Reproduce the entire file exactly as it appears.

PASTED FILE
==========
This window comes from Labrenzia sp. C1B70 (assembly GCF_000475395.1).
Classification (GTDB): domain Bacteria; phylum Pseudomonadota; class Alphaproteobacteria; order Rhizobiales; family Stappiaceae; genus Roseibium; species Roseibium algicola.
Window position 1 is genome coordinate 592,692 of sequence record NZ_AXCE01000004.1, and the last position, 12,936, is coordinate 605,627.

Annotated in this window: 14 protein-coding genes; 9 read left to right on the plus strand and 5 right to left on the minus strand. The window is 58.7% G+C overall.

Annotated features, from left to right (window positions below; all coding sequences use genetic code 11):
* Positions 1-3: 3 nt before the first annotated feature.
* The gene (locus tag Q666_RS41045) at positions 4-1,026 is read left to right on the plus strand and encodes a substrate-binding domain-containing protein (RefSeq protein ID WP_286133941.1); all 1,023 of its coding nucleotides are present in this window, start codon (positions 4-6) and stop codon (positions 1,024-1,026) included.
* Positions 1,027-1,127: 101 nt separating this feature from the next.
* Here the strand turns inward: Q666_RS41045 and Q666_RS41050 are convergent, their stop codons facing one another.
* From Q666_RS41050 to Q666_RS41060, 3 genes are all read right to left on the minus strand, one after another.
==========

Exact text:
This window comes from Labrenzia sp. C1B70 (assembly GCF_000475395.1).
Classification (GTDB): domain Bacteria; phylum Pseudomonadota; class Alphaproteobacteria; order Rhizobiales; family Stappiaceae; genus Roseibium; species Roseibium algicola.
Window position 1 is genome coordinate 592,692 of sequence record NZ_AXCE01000004.1, and the last position, 12,936, is coordinate 605,627.

Annotated in this window: 14 protein-coding genes; 9 read left to right on the plus strand and 5 right to left on the minus strand. The window is 58.7% G+C overall.

Annotated features, from left to right (window positions below; all coding sequences use genetic code 11):
* Positions 1-3: 3 nt before the first annotated feature.
* The gene (locus tag Q666_RS41045) at positions 4-1,026 is read left to right on the plus strand and encodes a substrate-binding domain-containing protein (RefSeq protein ID WP_286133941.1); all 1,023 of its coding nucleotides are present in this window, start codon (positions 4-6) and stop codon (positions 1,024-1,026) included.
* Positions 1,027-1,127: 101 nt separating this feature from the next.
* Here the strand turns inward: Q666_RS41045 and Q666_RS41050 are convergent, their stop codons facing one another.
* From Q666_RS41050 to Q666_RS41060, 3 genes are all read right to left on the minus strand, one after another.